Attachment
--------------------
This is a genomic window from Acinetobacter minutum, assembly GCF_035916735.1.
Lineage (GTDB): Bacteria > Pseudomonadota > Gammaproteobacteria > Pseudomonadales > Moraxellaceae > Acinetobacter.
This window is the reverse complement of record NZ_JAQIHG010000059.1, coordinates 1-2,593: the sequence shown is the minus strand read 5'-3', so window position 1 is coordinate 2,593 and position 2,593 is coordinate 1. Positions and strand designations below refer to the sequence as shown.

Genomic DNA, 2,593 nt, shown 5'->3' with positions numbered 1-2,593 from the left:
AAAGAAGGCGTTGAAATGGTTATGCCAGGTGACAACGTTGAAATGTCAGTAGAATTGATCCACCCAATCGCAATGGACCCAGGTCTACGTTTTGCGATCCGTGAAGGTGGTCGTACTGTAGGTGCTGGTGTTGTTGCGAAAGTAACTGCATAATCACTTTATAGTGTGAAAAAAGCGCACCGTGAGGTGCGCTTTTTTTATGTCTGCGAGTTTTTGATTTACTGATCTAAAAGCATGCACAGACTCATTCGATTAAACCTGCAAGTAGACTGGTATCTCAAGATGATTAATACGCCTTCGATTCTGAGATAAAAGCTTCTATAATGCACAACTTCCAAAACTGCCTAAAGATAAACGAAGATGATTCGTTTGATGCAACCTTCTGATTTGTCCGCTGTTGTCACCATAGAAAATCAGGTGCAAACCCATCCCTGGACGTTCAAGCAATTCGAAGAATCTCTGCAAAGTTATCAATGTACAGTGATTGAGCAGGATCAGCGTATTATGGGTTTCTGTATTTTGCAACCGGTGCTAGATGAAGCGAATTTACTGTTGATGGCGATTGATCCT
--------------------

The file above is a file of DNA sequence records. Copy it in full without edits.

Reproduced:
This is a genomic window from Acinetobacter minutum, assembly GCF_035916735.1.
Lineage (GTDB): Bacteria > Pseudomonadota > Gammaproteobacteria > Pseudomonadales > Moraxellaceae > Acinetobacter.
This window is the reverse complement of record NZ_JAQIHG010000059.1, coordinates 1-2,593: the sequence shown is the minus strand read 5'-3', so window position 1 is coordinate 2,593 and position 2,593 is coordinate 1. Positions and strand designations below refer to the sequence as shown.

Genomic DNA, 2,593 nt, shown 5'->3' with positions numbered 1-2,593 from the left:
AAAGAAGGCGTTGAAATGGTTATGCCAGGTGACAACGTTGAAATGTCAGTAGAATTGATCCACCCAATCGCAATGGACCCAGGTCTACGTTTTGCGATCCGTGAAGGTGGTCGTACTGTAGGTGCTGGTGTTGTTGCGAAAGTAACTGCATAATCACTTTATAGTGTGAAAAAAGCGCACCGTGAGGTGCGCTTTTTTTATGTCTGCGAGTTTTTGATTTACTGATCTAAAAGCATGCACAGACTCATTCGATTAAACCTGCAAGTAGACTGGTATCTCAAGATGATTAATACGCCTTCGATTCTGAGATAAAAGCTTCTATAATGCACAACTTCCAAAACTGCCTAAAGATAAACGAAGATGATTCGTTTGATGCAACCTTCTGATTTGTCCGCTGTTGTCACCATAGAAAATCAGGTGCAAACCCATCCCTGGACGTTCAAGCAATTCGAAGAATCTCTGCAAAGTTATCAATGTACAGTGATTGAGCAGGATCAGCGTATTATGGGTTTCTGTATTTTGCAACCGGTGCTAGATGAAGCGAATTTACTGTTGATGGCGATTGATCCT